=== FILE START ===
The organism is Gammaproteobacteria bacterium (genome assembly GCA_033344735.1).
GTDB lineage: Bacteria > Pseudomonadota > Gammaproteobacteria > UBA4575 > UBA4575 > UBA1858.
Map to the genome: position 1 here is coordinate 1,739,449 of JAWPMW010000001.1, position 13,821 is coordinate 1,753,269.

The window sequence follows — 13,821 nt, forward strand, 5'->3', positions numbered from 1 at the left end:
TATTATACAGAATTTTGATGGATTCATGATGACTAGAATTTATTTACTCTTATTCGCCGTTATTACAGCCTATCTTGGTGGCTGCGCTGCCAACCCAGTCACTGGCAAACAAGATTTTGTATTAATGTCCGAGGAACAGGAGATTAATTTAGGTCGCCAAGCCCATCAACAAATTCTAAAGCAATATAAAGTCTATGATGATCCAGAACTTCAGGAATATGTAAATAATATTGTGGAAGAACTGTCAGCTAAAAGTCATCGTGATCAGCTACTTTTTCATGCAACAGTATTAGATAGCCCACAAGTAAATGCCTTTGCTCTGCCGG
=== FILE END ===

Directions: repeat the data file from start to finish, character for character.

The organism is Gammaproteobacteria bacterium (genome assembly GCA_033344735.1).
GTDB lineage: Bacteria > Pseudomonadota > Gammaproteobacteria > UBA4575 > UBA4575 > UBA1858.
Map to the genome: position 1 here is coordinate 1,739,449 of JAWPMW010000001.1, position 13,821 is coordinate 1,753,269.

The window sequence follows — 13,821 nt, forward strand, 5'->3', positions numbered from 1 at the left end:
TATTATACAGAATTTTGATGGATTCATGATGACTAGAATTTATTTACTCTTATTCGCCGTTATTACAGCCTATCTTGGTGGCTGCGCTGCCAACCCAGTCACTGGCAAACAAGATTTTGTATTAATGTCCGAGGAACAGGAGATTAATTTAGGTCGCCAAGCCCATCAACAAATTCTAAAGCAATATAAAGTCTATGATGATCCAGAACTTCAGGAATATGTAAATAATATTGTGGAAGAACTGTCAGCTAAAAGTCATCGTGATCAGCTACTTTTTCATGCAACAGTATTAGATAGCCCACAAGTAAATGCCTTTGCTCTGCCGG